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BBC refuses to remove bust of former chief who backed Hitler while scrapping Fawlty Towers

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After the BBC briefly removed the “Don’t mention the war episode of Fawlty Towers” and removed Little Britain from their streaming services in response to criticism by leftwing campaigners, questions have been raised about Lord Reith who became the first director general in 1922 and held the position until 1938.

Lord Reith was a known Nazi sympathiser who praised Hitler when he invaded Czechoslovakia.

On 9th March 1933 Reith wrote “I am certain that the Nazis will clean things up and put Germany on the way to being a real power in Europe again…. They are being ruthless and most determined”. 

Later, when Prague was occupied, Reith wrote: “Hitler continues his magnificent efficiency.”

In an interview in 2006, his daughter Marista Leishman said he “revered Hitler” and respected Italian Fascist Benito Mussolini.

She also said he adopted some of Hitler’s principles in running the BBC.

Tory MPs have accused the BBC of acting as cheerleaders for leftwing activists tearing down historic statues on the grounds they are of people who were racists.

This started with former 18th century slave trader Edward Colston’s statue being pulled down in Bristol and thrown into the harbour.

Meanwhile, Churchill’s state in Parliament Square was defaced by the mb and Scout movement founder Robert Baden-Powell’s statue was threatened in Poole even though he campaigned against slavery.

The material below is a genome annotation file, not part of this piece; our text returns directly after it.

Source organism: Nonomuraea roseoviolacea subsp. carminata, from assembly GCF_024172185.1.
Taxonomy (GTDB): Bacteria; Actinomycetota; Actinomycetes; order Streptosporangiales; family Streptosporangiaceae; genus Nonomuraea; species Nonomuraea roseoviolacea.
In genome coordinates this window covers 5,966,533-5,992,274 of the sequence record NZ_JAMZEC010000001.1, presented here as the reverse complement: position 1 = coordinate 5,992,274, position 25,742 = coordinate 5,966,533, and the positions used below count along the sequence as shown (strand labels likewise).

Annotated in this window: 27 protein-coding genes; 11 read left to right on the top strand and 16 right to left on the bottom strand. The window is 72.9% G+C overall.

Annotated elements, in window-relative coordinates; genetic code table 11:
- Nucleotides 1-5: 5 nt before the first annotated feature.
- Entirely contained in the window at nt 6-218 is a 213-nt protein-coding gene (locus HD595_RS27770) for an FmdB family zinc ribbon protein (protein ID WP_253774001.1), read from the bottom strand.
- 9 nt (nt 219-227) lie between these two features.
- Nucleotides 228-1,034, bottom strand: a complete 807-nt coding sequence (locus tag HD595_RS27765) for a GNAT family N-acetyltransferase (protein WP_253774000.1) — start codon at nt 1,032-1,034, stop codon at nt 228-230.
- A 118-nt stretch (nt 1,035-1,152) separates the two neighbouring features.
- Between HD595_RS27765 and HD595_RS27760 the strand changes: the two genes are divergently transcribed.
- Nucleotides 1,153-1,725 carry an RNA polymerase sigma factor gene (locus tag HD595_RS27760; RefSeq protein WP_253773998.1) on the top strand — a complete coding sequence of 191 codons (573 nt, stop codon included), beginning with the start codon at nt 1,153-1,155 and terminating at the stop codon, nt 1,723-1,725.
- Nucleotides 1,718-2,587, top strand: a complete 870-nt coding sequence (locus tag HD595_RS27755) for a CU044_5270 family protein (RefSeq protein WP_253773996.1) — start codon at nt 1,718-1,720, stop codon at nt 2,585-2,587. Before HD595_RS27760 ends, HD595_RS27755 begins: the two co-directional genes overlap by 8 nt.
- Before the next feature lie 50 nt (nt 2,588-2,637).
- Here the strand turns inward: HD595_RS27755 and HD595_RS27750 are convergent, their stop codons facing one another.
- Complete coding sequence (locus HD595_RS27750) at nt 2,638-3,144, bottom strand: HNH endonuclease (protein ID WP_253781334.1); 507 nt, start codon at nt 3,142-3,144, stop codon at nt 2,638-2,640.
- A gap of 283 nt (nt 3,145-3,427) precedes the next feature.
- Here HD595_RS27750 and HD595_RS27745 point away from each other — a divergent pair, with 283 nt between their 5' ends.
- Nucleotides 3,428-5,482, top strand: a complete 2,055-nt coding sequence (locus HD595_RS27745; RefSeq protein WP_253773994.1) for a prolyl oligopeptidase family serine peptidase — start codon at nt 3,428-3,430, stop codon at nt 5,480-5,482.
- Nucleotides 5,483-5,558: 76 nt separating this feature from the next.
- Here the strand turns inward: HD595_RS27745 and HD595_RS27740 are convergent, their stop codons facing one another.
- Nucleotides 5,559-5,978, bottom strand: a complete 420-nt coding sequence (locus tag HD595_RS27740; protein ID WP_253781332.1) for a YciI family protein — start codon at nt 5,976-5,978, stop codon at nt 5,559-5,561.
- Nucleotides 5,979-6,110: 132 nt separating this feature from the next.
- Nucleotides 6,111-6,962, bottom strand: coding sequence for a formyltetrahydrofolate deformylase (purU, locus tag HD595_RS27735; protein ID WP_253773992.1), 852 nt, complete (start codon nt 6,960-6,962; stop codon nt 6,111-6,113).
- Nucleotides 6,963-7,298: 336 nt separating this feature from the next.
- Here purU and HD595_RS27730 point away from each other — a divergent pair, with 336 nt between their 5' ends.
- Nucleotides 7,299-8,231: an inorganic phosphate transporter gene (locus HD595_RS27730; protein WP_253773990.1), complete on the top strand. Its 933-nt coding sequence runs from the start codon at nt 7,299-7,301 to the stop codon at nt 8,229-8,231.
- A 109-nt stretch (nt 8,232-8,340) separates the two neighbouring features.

Tory MP Andrew Bridgen said: “”The BBC have been the cheerleaders in this campaign to pull down statues and even taken down programs from their streaming services.

“People in glass houses though should not throw stones and the BBC is particularly vulnerable given that it’s founding director general was a well known Nazi sympathiser who revered Adolf Hitler.

“When will the BBC take down the portrait and bust of Lord Reith and rename the lectures given each year in his honour?

“This highlights how ludicrous the witch-hunt against British history is and how hypocritical the BBC has been.”

But a BBC spokesman pointed out that the founding director general had a distinguished record in the Second World War in the effort to defeat the Nazis.

He said: “As founding director general, Lord Reith’s construction of the BBC was as a public service broadcaster independent of political intervention and removed from party politics.

“His actions at the time and subsequent legacy are in direct opposition to the German radio propaganda operation created under the Nazi regime. It is also well documented that Lord Reith played a significant role in the Second World War effort, including time in the Royal Navy and in organising the D-Day landings.”



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